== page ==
We understand the concerns about opiate use after surgery as well as the negative side effects of using opiates for pain control on recovery and healing. Anesthesiology is at the forefront of minimizing narcotic use by utilizing advanced anesthesia techniques and medications that do not rely on taking opiate-based medication for pain control. Opiate free anesthesia consists of utilizing a multi-pronged approach to pain control. This approach is achieved through the usage of varied non-opiate based medications that counteract the body’s natural pain response as well as regional anesthesia techniques that decrease the pain sensation to the surgical area. Greater Anesthesia Solutions supports decreasing opiate use and moving towards opiate free anesthesia in the clinical setting. Talk to your physician or nurse anesthesiologist about your concerns so the right anesthesia plan is chosen for you.

It is very common to become nervous as the time of surgery approaches. Your operating room team understands this and is committed to making the experience a comfortable and positive one for you. Your presurgery instructions will give you guidelines on taking or skipping any of your regular medications, as well as when you should stop eating food and drinking fluids. You will have an IV placed preoperatively in anticipation of receiving anesthesia, and of course, you will meet the members of your operating room surgery team, each with their own questions. When it is time to proceed to the operating room, your anesthesiology provider will be there, start to finish, to deliver the smoothest anesthesia experience possible.

  • As a general rule, you should not have anything to eat or drink after midnight before the day of surgery. In some cases, you may be allowed to drink clear liquids up to a few hours before your anesthesia. But always check with your surgeon and or anesthesia provider for exact instructions.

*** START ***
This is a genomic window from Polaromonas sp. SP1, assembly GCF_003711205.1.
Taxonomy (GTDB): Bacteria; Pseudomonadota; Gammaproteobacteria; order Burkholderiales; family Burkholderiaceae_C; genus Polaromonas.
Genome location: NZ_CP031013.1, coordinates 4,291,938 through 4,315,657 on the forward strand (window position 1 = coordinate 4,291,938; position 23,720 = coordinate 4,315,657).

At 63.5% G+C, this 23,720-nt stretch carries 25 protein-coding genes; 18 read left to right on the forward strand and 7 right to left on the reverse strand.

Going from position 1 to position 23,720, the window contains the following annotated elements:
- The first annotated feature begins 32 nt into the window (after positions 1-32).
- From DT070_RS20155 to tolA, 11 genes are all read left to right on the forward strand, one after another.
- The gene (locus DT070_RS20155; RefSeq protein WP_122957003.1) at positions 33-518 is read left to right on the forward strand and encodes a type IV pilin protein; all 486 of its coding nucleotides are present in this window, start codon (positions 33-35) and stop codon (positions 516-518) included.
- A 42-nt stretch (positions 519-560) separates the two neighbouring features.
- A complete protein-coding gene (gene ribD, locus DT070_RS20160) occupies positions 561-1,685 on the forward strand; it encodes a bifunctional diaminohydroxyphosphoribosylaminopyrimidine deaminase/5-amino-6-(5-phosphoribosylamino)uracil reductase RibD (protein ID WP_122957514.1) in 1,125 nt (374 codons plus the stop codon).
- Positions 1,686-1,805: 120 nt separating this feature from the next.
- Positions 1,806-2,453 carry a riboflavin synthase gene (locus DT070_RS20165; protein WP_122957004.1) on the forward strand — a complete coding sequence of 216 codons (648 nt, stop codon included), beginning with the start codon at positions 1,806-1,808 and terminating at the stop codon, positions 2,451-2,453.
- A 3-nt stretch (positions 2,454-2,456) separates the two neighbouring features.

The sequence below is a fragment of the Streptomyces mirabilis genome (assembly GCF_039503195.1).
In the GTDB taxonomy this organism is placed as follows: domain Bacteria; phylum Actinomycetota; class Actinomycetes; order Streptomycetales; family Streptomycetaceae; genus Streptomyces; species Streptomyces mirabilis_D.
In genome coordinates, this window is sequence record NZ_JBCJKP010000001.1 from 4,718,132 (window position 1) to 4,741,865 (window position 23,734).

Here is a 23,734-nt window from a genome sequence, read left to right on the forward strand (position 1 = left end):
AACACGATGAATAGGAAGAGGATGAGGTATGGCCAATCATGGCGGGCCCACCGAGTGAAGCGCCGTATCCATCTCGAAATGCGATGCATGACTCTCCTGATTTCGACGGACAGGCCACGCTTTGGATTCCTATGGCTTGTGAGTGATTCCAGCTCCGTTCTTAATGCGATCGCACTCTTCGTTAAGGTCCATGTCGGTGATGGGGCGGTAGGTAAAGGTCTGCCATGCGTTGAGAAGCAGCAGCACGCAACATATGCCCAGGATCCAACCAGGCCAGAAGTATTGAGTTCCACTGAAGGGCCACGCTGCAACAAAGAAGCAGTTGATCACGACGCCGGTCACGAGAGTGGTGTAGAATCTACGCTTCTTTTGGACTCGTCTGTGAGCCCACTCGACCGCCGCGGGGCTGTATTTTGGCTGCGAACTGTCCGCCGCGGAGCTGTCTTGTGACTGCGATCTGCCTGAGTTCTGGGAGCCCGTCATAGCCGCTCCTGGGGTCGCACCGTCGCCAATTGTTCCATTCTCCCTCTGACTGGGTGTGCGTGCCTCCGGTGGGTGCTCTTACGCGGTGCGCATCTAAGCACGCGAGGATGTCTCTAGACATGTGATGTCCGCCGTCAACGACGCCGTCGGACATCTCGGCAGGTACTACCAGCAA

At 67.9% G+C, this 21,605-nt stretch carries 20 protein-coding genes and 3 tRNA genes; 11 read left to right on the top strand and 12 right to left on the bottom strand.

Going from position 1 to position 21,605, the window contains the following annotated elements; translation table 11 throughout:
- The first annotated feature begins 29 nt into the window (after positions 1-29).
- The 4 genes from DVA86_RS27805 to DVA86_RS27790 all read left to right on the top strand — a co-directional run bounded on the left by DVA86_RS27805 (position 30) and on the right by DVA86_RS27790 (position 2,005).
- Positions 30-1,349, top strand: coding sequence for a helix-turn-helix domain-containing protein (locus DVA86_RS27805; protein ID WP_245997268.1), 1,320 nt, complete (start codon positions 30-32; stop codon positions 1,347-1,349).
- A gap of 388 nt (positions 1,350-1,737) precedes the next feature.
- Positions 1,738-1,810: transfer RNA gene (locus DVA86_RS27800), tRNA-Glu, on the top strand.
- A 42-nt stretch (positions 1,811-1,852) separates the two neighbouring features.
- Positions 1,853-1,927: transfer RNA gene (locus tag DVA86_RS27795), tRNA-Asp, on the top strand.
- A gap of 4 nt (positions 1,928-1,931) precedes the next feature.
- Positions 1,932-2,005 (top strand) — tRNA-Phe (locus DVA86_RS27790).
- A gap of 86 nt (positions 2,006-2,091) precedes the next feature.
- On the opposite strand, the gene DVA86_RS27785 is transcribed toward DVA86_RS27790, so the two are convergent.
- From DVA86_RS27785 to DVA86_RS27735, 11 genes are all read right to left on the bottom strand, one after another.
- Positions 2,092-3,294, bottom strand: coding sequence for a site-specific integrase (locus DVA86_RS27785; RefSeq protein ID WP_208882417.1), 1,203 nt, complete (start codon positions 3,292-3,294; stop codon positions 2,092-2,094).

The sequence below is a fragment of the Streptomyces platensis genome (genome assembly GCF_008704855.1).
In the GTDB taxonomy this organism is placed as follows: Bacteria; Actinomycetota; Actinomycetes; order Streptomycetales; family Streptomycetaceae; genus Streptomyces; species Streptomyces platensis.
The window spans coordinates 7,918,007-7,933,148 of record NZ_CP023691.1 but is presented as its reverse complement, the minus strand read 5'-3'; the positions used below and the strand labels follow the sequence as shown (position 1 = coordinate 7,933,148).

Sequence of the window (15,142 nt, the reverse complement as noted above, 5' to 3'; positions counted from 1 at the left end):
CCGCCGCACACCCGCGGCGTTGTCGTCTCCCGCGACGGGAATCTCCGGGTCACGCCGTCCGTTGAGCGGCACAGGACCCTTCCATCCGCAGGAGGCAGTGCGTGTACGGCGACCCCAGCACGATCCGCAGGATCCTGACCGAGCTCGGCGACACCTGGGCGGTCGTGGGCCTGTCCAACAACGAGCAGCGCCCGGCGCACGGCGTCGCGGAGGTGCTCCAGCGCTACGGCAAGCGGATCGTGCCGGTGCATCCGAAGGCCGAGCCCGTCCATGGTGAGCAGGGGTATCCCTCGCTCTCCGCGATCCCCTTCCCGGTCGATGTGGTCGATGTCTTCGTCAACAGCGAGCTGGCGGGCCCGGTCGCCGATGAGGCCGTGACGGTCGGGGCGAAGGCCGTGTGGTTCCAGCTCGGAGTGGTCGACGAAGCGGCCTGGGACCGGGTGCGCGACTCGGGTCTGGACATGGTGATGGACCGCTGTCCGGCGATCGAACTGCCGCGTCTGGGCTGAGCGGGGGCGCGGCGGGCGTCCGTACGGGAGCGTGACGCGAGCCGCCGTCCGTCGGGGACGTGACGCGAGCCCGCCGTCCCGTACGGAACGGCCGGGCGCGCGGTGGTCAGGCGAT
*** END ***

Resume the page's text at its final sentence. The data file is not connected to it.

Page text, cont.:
• You may brush your teeth and rinse your mouth with a small sip of water, but do not swallow any of it.
  • If you have been told to take medicine the day of surgery, take it with just a small sip of water.
  • Do not chew gum on the day of surgery.
  • Stop smoking for at least twenty-four (24) hours before surgery.
  • Do not drink alcohol for at least twenty-four (24) hours before surgery.
  • Bathe or shower the day of surgery. Do not wear makeup, lotion, powder, or deodorant.
  • Clothing should be loose-fitting, comfortable, and appropriate for wearing after the procedure you will be having.

If I did not receive a pre-anesthetic interview or testing, what important things do I need to pay attention to or bring on the day of surgery?

  • Bring a list of medications you are taking; be sure you know the dose and time you take them. Include prescriptions, over-the-counter medications, vitamins, herbals, recreational drugs, tobacco, and alcohol. The American Society of Anesthesiologists (ASA) recommends that everyone stop herbal medicines at least two (2) to three (3) weeks before surgery to avoid the possibility of unwanted interactions and side effects. This information will help your anesthesia provider to select the best medication for you to avoid unwanted drug interactions. (Visit www.asahq.org for additional resources on herbals)
  • It is important that you also bring a list of any food or drug allergies you have.
  • You will be asked to give information on your health history as well as your family’s health. This will include any problems with anesthesia or allergies.
  • This information is very important for your safety. IF you do not follow the instructions about not eating or drinking before your surgery, your surgery may be delayed or even canceled.